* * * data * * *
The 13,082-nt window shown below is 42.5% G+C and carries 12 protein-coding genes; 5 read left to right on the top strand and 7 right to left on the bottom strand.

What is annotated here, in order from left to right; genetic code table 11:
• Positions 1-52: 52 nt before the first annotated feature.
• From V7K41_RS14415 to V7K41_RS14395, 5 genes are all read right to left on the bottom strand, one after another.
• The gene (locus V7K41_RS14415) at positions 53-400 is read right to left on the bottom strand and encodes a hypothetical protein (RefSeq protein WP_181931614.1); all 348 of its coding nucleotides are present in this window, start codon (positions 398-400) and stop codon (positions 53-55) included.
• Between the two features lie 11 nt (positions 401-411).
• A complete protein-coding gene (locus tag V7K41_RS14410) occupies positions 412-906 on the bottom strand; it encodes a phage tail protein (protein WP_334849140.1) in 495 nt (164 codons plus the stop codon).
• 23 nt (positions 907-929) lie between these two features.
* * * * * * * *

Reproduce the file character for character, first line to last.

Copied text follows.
The 13,082-nt window shown below is 42.5% G+C and carries 12 protein-coding genes; 5 read left to right on the top strand and 7 right to left on the bottom strand.

What is annotated here, in order from left to right; genetic code table 11:
• Positions 1-52: 52 nt before the first annotated feature.
• From V7K41_RS14415 to V7K41_RS14395, 5 genes are all read right to left on the bottom strand, one after another.
• The gene (locus V7K41_RS14415) at positions 53-400 is read right to left on the bottom strand and encodes a hypothetical protein (RefSeq protein WP_181931614.1); all 348 of its coding nucleotides are present in this window, start codon (positions 398-400) and stop codon (positions 53-55) included.
• Between the two features lie 11 nt (positions 401-411).
• A complete protein-coding gene (locus tag V7K41_RS14410) occupies positions 412-906 on the bottom strand; it encodes a phage tail protein (protein WP_334849140.1) in 495 nt (164 codons plus the stop codon).
• 23 nt (positions 907-929) lie between these two features.